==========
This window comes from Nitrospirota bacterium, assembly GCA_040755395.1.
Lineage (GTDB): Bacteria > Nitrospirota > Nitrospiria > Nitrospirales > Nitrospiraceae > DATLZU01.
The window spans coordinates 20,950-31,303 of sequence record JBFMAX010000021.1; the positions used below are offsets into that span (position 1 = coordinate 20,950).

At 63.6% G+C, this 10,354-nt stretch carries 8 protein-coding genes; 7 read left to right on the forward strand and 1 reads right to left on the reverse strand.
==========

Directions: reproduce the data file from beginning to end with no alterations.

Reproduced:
This window comes from Nitrospirota bacterium, assembly GCA_040755395.1.
Lineage (GTDB): Bacteria > Nitrospirota > Nitrospiria > Nitrospirales > Nitrospiraceae > DATLZU01.
The window spans coordinates 20,950-31,303 of sequence record JBFMAX010000021.1; the positions used below are offsets into that span (position 1 = coordinate 20,950).

At 63.6% G+C, this 10,354-nt stretch carries 8 protein-coding genes; 7 read left to right on the forward strand and 1 reads right to left on the reverse strand.